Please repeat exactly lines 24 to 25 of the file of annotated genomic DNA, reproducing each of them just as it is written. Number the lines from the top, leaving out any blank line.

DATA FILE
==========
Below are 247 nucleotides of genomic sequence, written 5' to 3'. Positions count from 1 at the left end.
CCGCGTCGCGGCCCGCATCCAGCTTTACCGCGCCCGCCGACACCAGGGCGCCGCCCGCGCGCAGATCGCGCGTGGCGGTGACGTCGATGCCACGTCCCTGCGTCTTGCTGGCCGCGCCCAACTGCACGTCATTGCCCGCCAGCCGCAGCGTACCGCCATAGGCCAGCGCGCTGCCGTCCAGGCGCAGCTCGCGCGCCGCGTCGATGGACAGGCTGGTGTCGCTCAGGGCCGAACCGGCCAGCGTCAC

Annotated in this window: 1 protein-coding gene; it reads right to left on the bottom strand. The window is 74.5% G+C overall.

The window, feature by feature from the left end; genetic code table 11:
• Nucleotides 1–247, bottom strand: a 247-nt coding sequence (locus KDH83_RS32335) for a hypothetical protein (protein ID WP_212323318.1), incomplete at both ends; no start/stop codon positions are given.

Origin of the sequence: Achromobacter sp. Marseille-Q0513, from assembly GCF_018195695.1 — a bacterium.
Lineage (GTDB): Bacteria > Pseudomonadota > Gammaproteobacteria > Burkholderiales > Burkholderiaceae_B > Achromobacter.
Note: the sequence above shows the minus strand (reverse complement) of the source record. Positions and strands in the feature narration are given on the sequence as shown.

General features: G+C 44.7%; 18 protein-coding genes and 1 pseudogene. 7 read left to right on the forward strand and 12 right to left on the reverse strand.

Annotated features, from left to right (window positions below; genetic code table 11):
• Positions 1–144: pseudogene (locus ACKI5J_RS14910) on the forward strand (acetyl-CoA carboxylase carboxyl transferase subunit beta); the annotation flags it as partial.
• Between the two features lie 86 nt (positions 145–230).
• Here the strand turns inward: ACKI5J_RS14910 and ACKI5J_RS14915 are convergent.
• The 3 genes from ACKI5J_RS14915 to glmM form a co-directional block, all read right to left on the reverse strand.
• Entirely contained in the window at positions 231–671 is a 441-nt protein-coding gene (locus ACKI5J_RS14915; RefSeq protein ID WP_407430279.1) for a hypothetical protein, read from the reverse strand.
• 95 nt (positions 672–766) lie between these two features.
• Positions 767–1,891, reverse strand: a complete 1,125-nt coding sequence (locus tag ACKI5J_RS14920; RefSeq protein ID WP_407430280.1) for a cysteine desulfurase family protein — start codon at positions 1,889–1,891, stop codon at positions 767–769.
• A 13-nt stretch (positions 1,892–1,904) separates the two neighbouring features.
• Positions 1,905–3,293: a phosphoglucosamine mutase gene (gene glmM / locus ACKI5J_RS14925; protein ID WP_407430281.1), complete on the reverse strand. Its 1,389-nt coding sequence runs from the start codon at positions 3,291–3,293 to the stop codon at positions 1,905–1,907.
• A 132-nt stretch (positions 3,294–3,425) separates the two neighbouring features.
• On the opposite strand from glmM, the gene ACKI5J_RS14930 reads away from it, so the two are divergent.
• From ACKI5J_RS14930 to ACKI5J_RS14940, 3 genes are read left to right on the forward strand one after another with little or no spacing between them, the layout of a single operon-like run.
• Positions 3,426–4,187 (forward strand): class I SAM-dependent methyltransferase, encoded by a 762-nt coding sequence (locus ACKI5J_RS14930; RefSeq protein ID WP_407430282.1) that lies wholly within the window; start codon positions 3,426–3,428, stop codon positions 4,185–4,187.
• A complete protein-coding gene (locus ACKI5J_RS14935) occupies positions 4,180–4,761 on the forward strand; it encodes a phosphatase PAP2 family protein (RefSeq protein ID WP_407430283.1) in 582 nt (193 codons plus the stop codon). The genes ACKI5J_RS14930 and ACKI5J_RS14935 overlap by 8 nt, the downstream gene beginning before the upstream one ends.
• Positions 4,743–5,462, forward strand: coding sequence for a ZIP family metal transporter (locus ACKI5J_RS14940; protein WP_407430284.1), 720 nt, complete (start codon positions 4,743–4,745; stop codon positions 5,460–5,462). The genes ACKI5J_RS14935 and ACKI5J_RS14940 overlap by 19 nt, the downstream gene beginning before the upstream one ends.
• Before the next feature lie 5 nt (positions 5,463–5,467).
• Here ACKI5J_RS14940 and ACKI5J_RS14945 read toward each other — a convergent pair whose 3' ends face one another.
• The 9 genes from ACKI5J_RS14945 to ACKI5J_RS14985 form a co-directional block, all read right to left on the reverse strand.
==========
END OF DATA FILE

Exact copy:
• A complete protein-coding gene (locus ACKI5J_RS14935) occupies positions 4,180–4,761 on the forward strand; it encodes a phosphatase PAP2 family protein (RefSeq protein ID WP_407430283.1) in 582 nt (193 codons plus the stop codon). The genes ACKI5J_RS14930 and ACKI5J_RS14935 overlap by 8 nt, the downstream gene beginning before the upstream one ends.
• Positions 4,743–5,462, forward strand: coding sequence for a ZIP family metal transporter (locus ACKI5J_RS14940; protein WP_407430284.1), 720 nt, complete (start codon positions 4,743–4,745; stop codon positions 5,460–5,462). The genes ACKI5J_RS14935 and ACKI5J_RS14940 overlap by 19 nt, the downstream gene beginning before the upstream one ends.